You might think you want a higher contrast design, but hate it on execution. If you sample a few different colors, you’ll be sure to choose the right one for your final product.
It may not seem like the weight of the leather would make a difference, but it does.
Lightweight leather (less than 3 ounces) should be avoided when possible. It’s not ideal for pyrography, as it’s too thin to properly burn your design without breaking through the leather altogether. At least 3 ounces is good, though we recommend around 4-6 ounces for best results.
A leather weight of 3 ounces gives you the opportunity to do some simple branding. If you’re using the leather to create homemade handbags and just want to use pyrography to burn a simple brand on your product, this will work great.
Going for a weight of 4-6 ounces is best if you want to do some heavier burning. This is ideal for custom artwork as it gives you the freedom to create 3-4 shades or tones and use lots of detail burning in your final design.
You can even use much heavier leather, up to 32 ounces! It all depends on what you’re going to use the leather for once burned and what kind of design you want to create with your pyrography pen.
What Heat Setting Should I Use For Leather?
Typically, it’s ideal to keep your heat setting low. Leather burns fairly easily, and you don’t need extreme temperatures to create your designs. Try starting out at around 150ºF and go over your stencil. This will likely create a very light burn.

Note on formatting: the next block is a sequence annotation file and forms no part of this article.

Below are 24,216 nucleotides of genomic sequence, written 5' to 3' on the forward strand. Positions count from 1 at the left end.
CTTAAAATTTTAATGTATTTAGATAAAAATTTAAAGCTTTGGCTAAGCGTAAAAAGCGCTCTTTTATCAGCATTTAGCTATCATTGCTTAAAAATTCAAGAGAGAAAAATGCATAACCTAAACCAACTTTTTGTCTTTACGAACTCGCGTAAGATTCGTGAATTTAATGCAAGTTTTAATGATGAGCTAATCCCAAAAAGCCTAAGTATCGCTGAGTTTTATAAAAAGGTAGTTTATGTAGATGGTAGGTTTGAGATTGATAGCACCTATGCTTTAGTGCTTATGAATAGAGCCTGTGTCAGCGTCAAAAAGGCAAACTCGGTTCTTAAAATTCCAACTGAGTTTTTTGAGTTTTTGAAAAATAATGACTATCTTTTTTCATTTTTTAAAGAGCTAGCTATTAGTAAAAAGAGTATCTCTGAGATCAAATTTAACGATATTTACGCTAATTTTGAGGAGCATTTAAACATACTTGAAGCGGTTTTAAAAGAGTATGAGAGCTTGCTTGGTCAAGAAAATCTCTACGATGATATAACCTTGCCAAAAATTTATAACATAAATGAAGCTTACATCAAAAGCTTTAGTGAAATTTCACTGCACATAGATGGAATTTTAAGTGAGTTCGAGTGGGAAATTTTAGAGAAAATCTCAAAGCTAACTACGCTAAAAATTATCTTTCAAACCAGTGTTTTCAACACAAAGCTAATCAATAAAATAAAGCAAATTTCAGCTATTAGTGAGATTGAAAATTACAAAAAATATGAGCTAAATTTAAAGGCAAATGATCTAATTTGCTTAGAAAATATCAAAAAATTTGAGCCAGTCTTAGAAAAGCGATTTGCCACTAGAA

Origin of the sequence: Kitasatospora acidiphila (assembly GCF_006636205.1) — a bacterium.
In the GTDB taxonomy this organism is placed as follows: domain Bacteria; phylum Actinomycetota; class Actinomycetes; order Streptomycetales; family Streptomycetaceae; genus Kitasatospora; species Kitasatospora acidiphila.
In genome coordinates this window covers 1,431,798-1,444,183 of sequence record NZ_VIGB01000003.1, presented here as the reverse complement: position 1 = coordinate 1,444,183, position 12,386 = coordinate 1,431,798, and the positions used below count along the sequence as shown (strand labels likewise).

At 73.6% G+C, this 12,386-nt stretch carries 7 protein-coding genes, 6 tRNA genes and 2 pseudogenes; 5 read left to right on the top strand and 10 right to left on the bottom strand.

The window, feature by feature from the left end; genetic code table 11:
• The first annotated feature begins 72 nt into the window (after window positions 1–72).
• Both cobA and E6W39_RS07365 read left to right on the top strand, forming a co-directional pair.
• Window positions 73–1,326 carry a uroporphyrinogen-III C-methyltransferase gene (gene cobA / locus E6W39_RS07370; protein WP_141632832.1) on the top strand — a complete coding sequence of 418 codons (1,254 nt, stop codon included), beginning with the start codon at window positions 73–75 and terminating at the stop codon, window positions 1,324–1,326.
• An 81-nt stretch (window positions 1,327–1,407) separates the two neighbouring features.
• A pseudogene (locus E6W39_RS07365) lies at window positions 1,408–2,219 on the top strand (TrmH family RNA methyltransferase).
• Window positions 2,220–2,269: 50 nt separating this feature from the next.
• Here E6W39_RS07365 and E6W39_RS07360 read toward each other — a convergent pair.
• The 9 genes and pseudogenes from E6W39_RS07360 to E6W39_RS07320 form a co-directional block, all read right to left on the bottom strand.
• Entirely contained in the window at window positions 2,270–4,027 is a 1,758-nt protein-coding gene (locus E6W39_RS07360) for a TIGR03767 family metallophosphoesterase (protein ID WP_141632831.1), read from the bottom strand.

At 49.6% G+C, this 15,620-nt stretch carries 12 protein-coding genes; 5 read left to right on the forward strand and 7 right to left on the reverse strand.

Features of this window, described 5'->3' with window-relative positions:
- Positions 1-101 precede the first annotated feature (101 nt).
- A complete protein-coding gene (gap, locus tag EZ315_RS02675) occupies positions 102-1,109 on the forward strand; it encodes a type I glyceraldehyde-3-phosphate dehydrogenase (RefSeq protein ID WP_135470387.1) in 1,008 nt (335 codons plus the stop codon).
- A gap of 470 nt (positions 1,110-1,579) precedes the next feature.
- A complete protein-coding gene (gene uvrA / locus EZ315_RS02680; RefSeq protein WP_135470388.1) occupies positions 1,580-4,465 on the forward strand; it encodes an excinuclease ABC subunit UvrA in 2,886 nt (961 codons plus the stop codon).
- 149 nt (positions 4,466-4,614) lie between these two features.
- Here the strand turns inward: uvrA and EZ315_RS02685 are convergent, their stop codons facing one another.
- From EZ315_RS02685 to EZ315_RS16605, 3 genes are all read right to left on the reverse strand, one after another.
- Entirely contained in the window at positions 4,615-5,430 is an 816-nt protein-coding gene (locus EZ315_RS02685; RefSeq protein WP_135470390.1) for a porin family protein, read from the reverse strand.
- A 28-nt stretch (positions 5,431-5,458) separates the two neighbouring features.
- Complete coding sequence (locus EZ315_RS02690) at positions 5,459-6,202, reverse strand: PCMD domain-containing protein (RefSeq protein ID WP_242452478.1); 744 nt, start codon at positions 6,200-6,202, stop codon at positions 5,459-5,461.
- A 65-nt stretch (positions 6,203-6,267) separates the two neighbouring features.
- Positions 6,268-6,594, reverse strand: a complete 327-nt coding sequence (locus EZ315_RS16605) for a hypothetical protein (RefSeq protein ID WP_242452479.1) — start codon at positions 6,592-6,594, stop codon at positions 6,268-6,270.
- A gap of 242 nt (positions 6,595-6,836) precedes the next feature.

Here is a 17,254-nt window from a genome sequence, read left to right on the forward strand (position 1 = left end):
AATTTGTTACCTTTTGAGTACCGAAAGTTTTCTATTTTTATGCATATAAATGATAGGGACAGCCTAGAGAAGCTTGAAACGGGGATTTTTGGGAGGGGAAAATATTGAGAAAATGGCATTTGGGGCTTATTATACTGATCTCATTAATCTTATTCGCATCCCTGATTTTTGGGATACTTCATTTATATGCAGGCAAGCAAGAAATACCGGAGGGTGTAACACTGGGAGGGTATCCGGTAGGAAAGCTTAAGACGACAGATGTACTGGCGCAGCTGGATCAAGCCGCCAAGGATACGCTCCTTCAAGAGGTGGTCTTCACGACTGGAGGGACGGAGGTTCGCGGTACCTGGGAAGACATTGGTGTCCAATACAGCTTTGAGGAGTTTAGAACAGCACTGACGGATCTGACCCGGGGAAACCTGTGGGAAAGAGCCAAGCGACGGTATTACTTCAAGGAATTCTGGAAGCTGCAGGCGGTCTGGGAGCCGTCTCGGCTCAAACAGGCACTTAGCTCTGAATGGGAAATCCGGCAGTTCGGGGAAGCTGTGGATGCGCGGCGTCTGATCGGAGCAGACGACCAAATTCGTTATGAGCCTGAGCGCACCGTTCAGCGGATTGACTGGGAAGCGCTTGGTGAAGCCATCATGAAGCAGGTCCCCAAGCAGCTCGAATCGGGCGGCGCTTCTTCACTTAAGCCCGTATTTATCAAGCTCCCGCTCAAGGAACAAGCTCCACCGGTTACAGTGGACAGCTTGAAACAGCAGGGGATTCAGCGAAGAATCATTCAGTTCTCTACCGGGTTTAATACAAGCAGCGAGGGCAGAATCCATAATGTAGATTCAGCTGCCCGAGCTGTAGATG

Once you’re comfortable using your pyrography pen on leather, you can kick the heat up to anywhere between 160-200ºF, although 200°F is the maximum temperature recommended for leather. Try the different temperatures on a test piece of leather to see what works best with your pen and your chosen leather.
How Do I Prepare Leather For Pyrography?
You’ll need to cut your piece of leather first. You should have the size of leather you want for your final product before you even begin burning.
Next, spray some water on the skin side and rub it in using a burnisher of your choice. Wait until it’s completely dry, then flip it over and do the same process to the other side. Wetting the leather will give you a more firm, smooth surface to work on. This might also change the size of your leather, so be sure to cut it down again if it’s larger than your desired size.